Is it Sanders or Buttigieg? Maybe Biden? Did Warren surprise? No one knows.
As Americans wake up the day after the Iowa caucus, there’s no word on the results. The organization running the caucuses used an app to tally the numbers and found inconsistencies, so they delayed reporting. There are paper backups which should ensure that the final tally is accurate, but the snafu takes a lot of power away from the process.
Instead of newspapers across the country declaring the winner of the first votes for a Democratic presidential nominee, they’re lamenting the process.
The fractured group of candidates is already heading to New Hampshire for the second round of voting on February 11.
But just because they don’t know the winner yet doesn’t mean that Iowa Democrats didn’t show unity. As election-day polling firm Edison Research found, most caucus-goers were simply looking for a winner instead of someone who agrees with them on the issues. They want someone, anyone, who can beat President Trump.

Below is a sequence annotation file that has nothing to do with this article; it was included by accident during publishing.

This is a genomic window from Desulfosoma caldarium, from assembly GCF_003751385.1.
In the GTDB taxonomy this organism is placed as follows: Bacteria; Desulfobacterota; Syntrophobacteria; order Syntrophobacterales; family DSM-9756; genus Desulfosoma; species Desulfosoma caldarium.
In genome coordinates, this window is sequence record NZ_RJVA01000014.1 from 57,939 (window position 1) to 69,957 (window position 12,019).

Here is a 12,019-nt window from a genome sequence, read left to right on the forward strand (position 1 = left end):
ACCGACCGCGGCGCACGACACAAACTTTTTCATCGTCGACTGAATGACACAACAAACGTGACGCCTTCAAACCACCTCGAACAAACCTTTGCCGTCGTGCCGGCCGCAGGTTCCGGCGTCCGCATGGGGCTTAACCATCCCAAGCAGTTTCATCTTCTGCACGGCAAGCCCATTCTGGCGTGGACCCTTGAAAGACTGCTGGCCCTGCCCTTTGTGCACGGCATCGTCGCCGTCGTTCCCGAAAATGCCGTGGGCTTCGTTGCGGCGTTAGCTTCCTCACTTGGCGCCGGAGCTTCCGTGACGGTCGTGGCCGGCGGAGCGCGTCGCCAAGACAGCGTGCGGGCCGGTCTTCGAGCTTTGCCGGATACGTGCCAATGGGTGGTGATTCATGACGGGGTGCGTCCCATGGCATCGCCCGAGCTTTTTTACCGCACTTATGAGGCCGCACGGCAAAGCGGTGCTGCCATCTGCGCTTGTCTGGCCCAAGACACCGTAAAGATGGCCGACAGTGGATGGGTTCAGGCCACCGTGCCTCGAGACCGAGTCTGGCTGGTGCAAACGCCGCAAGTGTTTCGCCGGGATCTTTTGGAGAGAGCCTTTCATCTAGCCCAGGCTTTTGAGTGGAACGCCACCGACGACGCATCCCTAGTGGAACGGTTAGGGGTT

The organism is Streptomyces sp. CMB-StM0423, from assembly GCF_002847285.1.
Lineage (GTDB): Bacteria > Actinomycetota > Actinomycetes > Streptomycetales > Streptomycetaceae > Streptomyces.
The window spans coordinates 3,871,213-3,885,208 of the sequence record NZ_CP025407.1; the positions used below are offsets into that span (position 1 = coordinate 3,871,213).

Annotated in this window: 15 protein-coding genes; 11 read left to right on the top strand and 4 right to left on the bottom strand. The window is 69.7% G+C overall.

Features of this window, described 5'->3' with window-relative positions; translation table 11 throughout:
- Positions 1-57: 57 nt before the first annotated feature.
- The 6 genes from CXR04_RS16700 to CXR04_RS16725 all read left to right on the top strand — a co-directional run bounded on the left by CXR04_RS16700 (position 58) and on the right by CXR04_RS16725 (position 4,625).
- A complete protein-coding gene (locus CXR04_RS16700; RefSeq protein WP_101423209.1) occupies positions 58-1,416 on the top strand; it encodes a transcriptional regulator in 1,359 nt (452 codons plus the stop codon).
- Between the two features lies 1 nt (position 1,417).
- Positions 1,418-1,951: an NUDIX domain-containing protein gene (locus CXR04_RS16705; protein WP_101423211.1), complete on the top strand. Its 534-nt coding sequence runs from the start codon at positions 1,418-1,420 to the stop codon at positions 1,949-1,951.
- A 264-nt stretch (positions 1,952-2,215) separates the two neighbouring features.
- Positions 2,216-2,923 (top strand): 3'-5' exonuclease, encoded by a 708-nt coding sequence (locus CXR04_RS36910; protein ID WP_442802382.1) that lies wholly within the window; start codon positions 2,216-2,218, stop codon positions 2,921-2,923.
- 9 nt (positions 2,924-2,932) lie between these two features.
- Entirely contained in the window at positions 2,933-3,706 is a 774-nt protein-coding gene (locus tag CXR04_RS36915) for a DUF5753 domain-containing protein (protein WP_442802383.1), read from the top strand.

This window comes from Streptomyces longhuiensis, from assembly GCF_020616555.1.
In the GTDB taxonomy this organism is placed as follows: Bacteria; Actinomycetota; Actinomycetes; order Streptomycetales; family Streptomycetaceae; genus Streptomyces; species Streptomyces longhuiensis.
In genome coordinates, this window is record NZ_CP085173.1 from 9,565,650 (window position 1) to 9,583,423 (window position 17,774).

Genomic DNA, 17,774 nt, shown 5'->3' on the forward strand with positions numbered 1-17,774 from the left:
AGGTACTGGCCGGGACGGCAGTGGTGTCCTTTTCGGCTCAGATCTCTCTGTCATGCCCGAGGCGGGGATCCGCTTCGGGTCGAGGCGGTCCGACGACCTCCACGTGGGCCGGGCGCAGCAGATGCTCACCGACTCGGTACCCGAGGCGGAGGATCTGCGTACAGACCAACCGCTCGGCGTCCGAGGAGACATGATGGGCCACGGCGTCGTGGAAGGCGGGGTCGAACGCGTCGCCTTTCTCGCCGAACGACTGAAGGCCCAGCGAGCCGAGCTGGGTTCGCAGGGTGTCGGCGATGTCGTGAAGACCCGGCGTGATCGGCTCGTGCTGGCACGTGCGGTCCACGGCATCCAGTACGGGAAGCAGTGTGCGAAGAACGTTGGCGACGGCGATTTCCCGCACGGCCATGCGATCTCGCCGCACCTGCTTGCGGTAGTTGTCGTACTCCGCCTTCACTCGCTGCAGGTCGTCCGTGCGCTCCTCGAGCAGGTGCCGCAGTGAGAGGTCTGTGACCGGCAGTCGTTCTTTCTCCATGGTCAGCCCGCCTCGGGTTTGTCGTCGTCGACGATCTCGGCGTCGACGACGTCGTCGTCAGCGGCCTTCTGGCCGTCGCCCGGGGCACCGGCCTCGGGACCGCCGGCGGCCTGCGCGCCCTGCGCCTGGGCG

Sixty percent want a candidate who can topple Trump, while 40% were looking for a candidate who agrees with them on major issues. There were fewer newcomers, with just 30% participating in the caucus for the first time, down from 44% in 2016. Almost a third chose their candidate within the last few days.
Aside from beating Trump, the number one issue was healthcare. Climate was at the top of the list for 20% of the voters, and 10% were most concerned with foreign policy.